Four people killed in a home in Chapinero (Cundinamarca)
On September 4, a massacre of four people took place in the Chapinero neighborhood of Bogotá. Their bodies were transported by car to the neighborhood of Bochica and left in a vacant lot located in the town of Suba. The victims were identified as Arely Orlay, Hurtado Muñoz, Duban Amaya Cueto, Maikol Javier Cervantes Orozco, and Yahir Alfredo Serna Díaz. In response, the Human Rights Ombudsman issued their Early Alert (SAT) No. 022/20 Report, highlighting the formation of an organized crime ring in the city designed to engage in illicit activities including: murder; production, distribution, and commercialization of narcotics; illegal buying/selling of properties, usury loans, imposition of illegal tributes, “security” changes, merchant extortion, and theft. These are believed to sustain criminal infrastructures that parallel those in Medellín and Cali.
Social leader killed by armed assailants (Amazonas)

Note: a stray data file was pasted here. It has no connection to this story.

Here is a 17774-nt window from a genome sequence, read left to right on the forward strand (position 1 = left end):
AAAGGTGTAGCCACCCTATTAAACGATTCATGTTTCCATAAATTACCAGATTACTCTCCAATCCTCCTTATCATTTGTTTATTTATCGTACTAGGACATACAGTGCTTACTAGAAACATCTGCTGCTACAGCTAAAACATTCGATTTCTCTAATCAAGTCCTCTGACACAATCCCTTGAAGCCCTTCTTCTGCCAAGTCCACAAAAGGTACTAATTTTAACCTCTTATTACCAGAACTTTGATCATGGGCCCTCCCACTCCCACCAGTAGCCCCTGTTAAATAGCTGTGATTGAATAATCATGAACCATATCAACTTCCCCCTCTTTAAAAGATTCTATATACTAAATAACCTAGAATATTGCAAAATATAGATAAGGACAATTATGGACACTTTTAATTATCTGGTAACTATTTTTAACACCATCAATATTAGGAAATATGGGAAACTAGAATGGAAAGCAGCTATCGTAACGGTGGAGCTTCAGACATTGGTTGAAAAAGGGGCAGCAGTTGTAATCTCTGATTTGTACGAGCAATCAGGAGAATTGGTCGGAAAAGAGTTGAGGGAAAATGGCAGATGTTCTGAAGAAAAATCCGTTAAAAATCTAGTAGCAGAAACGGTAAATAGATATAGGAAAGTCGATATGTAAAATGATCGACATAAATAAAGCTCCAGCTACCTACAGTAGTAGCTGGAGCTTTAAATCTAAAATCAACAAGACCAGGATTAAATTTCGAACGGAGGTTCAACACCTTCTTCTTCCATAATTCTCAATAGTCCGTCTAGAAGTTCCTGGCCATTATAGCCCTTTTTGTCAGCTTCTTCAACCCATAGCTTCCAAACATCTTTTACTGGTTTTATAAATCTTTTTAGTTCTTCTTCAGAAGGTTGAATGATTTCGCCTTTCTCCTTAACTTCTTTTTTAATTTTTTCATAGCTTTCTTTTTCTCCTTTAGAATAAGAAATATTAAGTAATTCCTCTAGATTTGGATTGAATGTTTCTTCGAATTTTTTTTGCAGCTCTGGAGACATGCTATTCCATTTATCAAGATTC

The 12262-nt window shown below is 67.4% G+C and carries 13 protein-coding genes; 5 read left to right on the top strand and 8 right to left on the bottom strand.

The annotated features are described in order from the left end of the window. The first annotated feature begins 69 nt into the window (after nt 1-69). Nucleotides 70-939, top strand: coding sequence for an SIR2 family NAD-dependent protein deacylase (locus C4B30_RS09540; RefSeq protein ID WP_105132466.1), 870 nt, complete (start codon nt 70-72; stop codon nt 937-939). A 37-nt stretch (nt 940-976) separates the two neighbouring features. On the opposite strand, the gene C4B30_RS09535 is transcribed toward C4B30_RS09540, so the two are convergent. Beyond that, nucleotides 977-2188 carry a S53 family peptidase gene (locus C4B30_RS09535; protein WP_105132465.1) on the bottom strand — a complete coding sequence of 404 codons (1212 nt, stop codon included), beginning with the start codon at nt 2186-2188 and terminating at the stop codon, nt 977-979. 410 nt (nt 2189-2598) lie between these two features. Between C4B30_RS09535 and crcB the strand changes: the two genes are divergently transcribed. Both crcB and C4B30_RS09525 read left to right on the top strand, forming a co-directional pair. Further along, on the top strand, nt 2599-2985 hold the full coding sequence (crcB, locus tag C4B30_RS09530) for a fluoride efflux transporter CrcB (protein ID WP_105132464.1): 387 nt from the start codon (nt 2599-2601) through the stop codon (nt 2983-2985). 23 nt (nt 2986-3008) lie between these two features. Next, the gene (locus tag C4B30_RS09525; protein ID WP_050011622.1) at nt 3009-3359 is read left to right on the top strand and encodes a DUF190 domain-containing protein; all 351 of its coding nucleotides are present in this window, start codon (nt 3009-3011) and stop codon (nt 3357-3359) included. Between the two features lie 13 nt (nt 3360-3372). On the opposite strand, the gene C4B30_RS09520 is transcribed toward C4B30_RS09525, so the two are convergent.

On September 3, William Pedraza, a social leader, was shot twice by armed men in the Ciudad Nueva neighborhood of Leticia, Amazonas. He was moved to a care center where he died shortly after from his injuries. William Pedraza is a recognized social leader and president of the Ñia Nee Mechi Estate Management Board (Junta Administradora de la Urbanización Ñia Nee Mechi), and a member of the Oversight Network of the Amazon (Red de Veedurías del Amazonas). In response, the Human Rights Ombudsman emitted their Early Warning Alert (SAT) No. 002/21 Report, stating that an accurate comprehension of human rights violations in the Amazon requires an understanding of the population, along with territorial and structural conditions of the region.